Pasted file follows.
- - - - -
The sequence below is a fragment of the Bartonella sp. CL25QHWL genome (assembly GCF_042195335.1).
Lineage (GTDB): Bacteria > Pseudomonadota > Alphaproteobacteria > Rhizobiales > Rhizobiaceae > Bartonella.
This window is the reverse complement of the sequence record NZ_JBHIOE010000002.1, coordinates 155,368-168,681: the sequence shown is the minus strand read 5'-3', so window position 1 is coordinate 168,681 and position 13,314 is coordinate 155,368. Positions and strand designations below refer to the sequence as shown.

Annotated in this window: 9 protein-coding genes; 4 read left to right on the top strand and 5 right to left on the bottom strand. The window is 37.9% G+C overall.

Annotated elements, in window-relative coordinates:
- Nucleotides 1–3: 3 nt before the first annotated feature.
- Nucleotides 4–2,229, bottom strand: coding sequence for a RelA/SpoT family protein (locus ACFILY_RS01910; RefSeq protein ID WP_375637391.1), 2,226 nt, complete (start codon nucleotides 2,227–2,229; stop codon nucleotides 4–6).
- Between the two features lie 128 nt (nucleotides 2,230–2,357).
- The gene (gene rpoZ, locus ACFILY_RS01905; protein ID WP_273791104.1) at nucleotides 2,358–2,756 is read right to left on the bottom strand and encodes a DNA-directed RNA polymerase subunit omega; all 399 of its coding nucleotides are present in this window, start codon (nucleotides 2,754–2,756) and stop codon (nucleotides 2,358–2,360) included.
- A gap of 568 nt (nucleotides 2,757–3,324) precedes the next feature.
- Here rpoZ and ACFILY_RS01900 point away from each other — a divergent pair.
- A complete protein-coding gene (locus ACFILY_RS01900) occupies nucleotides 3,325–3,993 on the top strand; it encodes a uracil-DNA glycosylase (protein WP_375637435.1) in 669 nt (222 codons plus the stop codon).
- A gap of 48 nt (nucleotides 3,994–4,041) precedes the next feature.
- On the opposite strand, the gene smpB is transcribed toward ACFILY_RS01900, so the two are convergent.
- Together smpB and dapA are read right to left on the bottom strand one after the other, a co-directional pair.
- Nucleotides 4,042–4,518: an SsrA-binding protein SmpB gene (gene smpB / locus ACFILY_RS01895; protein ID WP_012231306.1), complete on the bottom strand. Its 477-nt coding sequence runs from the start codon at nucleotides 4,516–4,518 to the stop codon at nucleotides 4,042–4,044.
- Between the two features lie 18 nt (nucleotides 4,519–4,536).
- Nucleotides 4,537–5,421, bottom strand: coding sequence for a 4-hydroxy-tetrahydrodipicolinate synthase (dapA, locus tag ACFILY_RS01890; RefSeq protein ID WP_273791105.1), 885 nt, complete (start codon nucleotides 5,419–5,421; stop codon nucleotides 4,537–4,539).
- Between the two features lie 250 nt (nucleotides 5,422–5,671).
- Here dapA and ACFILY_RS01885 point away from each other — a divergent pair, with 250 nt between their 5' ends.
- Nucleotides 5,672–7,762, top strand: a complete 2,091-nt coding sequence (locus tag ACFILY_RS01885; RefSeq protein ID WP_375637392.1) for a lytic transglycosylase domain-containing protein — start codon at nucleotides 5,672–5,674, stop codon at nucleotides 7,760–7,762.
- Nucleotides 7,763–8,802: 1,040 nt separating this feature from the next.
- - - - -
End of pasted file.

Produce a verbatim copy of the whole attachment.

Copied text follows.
The sequence below is a fragment of the Bartonella sp. CL25QHWL genome (assembly GCF_042195335.1).
Lineage (GTDB): Bacteria > Pseudomonadota > Alphaproteobacteria > Rhizobiales > Rhizobiaceae > Bartonella.
This window is the reverse complement of the sequence record NZ_JBHIOE010000002.1, coordinates 155,368-168,681: the sequence shown is the minus strand read 5'-3', so window position 1 is coordinate 168,681 and position 13,314 is coordinate 155,368. Positions and strand designations below refer to the sequence as shown.

Annotated in this window: 9 protein-coding genes; 4 read left to right on the top strand and 5 right to left on the bottom strand. The window is 37.9% G+C overall.

Annotated elements, in window-relative coordinates:
- Nucleotides 1–3: 3 nt before the first annotated feature.
- Nucleotides 4–2,229, bottom strand: coding sequence for a RelA/SpoT family protein (locus ACFILY_RS01910; RefSeq protein ID WP_375637391.1), 2,226 nt, complete (start codon nucleotides 2,227–2,229; stop codon nucleotides 4–6).
- Between the two features lie 128 nt (nucleotides 2,230–2,357).
- The gene (gene rpoZ, locus ACFILY_RS01905; protein ID WP_273791104.1) at nucleotides 2,358–2,756 is read right to left on the bottom strand and encodes a DNA-directed RNA polymerase subunit omega; all 399 of its coding nucleotides are present in this window, start codon (nucleotides 2,754–2,756) and stop codon (nucleotides 2,358–2,360) included.
- A gap of 568 nt (nucleotides 2,757–3,324) precedes the next feature.
- Here rpoZ and ACFILY_RS01900 point away from each other — a divergent pair.
- A complete protein-coding gene (locus ACFILY_RS01900) occupies nucleotides 3,325–3,993 on the top strand; it encodes a uracil-DNA glycosylase (protein WP_375637435.1) in 669 nt (222 codons plus the stop codon).
- A gap of 48 nt (nucleotides 3,994–4,041) precedes the next feature.
- On the opposite strand, the gene smpB is transcribed toward ACFILY_RS01900, so the two are convergent.
- Together smpB and dapA are read right to left on the bottom strand one after the other, a co-directional pair.
- Nucleotides 4,042–4,518: an SsrA-binding protein SmpB gene (gene smpB / locus ACFILY_RS01895; protein ID WP_012231306.1), complete on the bottom strand. Its 477-nt coding sequence runs from the start codon at nucleotides 4,516–4,518 to the stop codon at nucleotides 4,042–4,044.
- Between the two features lie 18 nt (nucleotides 4,519–4,536).
- Nucleotides 4,537–5,421, bottom strand: coding sequence for a 4-hydroxy-tetrahydrodipicolinate synthase (dapA, locus tag ACFILY_RS01890; RefSeq protein ID WP_273791105.1), 885 nt, complete (start codon nucleotides 5,419–5,421; stop codon nucleotides 4,537–4,539).
- Between the two features lie 250 nt (nucleotides 5,422–5,671).
- Here dapA and ACFILY_RS01885 point away from each other — a divergent pair, with 250 nt between their 5' ends.
- Nucleotides 5,672–7,762, top strand: a complete 2,091-nt coding sequence (locus tag ACFILY_RS01885; RefSeq protein ID WP_375637392.1) for a lytic transglycosylase domain-containing protein — start codon at nucleotides 5,672–5,674, stop codon at nucleotides 7,760–7,762.
- Nucleotides 7,763–8,802: 1,040 nt separating this feature from the next.